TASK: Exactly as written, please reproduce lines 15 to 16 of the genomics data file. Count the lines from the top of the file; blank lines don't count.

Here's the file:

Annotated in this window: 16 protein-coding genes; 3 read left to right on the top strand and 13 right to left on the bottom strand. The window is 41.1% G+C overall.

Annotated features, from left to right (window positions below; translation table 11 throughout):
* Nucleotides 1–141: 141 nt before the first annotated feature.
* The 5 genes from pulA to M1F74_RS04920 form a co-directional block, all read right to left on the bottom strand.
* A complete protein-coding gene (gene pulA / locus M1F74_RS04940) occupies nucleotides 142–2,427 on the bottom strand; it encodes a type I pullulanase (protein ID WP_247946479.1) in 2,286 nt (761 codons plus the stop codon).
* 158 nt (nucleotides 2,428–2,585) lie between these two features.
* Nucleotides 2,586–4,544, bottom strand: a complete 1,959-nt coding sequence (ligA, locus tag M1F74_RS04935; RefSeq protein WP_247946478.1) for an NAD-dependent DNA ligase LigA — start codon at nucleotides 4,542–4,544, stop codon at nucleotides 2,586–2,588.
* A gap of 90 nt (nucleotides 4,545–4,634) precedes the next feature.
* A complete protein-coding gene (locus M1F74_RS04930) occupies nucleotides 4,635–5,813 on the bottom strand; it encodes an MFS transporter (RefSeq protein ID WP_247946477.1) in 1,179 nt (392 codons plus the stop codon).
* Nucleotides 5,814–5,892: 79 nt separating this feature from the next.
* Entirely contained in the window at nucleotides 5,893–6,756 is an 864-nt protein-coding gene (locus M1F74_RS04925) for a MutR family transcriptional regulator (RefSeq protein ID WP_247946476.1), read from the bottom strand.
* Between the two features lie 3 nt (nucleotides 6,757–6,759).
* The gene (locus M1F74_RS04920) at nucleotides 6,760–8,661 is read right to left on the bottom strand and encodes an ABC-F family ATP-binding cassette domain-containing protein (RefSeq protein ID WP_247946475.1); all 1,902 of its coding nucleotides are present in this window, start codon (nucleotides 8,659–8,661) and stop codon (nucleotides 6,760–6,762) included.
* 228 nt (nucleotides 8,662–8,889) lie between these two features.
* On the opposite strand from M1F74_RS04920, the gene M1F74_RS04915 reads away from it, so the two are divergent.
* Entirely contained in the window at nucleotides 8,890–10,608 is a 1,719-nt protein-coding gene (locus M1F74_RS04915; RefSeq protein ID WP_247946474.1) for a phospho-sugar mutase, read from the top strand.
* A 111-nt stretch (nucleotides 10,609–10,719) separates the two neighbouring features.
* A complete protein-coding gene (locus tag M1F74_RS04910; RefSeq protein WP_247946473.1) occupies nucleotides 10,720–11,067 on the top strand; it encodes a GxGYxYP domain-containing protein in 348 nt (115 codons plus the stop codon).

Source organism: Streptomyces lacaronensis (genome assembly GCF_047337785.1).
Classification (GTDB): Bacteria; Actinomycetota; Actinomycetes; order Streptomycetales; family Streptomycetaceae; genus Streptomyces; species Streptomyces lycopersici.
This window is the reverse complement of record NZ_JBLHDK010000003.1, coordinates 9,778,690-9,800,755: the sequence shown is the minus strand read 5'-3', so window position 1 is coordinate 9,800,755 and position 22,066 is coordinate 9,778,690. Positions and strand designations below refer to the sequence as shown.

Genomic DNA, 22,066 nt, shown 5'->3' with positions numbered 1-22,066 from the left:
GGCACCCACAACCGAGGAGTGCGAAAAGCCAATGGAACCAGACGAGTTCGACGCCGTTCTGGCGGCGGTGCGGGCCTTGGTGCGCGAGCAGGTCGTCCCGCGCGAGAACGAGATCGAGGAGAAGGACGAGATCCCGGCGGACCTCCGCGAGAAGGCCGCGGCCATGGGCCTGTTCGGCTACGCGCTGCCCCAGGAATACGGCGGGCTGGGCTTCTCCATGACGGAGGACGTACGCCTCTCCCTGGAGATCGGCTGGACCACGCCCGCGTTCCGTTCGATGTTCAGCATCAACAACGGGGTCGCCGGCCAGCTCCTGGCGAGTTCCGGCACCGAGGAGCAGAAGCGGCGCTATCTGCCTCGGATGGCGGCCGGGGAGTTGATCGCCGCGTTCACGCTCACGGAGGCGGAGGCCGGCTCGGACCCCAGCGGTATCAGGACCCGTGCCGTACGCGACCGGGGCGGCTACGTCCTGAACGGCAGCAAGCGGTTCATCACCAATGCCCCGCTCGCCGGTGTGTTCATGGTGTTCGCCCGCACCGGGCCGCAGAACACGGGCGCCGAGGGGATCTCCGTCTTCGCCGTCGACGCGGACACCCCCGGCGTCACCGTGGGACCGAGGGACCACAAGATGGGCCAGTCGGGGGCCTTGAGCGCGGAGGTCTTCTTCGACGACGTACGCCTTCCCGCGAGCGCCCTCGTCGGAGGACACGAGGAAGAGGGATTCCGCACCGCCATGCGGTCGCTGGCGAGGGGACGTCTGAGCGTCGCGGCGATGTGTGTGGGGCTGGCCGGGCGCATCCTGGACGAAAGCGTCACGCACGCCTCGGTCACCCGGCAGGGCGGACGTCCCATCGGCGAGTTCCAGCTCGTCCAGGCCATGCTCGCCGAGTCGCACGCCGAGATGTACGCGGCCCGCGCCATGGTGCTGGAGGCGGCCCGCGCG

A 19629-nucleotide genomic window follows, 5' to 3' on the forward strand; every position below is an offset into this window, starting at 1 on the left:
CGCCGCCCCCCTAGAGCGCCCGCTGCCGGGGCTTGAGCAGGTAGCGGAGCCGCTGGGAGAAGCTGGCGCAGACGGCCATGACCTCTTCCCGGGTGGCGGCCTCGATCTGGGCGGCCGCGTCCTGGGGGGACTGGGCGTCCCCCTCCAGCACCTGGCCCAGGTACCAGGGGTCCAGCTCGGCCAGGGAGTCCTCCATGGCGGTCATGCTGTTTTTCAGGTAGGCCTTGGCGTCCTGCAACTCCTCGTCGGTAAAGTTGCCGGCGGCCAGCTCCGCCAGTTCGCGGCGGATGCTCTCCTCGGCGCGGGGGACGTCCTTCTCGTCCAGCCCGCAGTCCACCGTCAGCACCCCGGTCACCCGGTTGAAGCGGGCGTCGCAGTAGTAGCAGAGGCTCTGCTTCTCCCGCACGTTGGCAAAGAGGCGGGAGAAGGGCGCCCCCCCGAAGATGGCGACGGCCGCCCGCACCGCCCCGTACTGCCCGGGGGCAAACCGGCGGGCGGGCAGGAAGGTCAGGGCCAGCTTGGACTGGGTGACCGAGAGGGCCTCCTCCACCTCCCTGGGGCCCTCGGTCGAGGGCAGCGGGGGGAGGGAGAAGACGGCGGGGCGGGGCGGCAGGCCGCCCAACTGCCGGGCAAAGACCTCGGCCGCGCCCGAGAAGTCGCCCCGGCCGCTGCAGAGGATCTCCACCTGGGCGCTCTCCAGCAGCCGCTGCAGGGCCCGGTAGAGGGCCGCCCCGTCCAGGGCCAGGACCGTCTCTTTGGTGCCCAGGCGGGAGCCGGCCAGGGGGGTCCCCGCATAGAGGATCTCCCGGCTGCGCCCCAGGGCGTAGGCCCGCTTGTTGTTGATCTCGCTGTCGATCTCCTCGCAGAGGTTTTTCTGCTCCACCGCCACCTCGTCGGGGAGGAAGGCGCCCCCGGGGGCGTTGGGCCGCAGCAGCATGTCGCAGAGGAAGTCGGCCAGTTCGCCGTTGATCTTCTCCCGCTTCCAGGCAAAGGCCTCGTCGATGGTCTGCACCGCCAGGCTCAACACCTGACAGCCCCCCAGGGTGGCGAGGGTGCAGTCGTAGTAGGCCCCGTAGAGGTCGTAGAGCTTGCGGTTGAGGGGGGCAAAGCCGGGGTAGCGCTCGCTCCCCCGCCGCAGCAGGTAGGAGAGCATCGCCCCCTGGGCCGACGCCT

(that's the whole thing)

* On the opposite strand from M1F74_RS04920, the gene M1F74_RS04915 reads away from it, so the two are divergent.
* Entirely contained in the window at nucleotides 8,890–10,608 is a 1,719-nt protein-coding gene (locus M1F74_RS04915; RefSeq protein ID WP_247946474.1) for a phospho-sugar mutase, read from the top strand.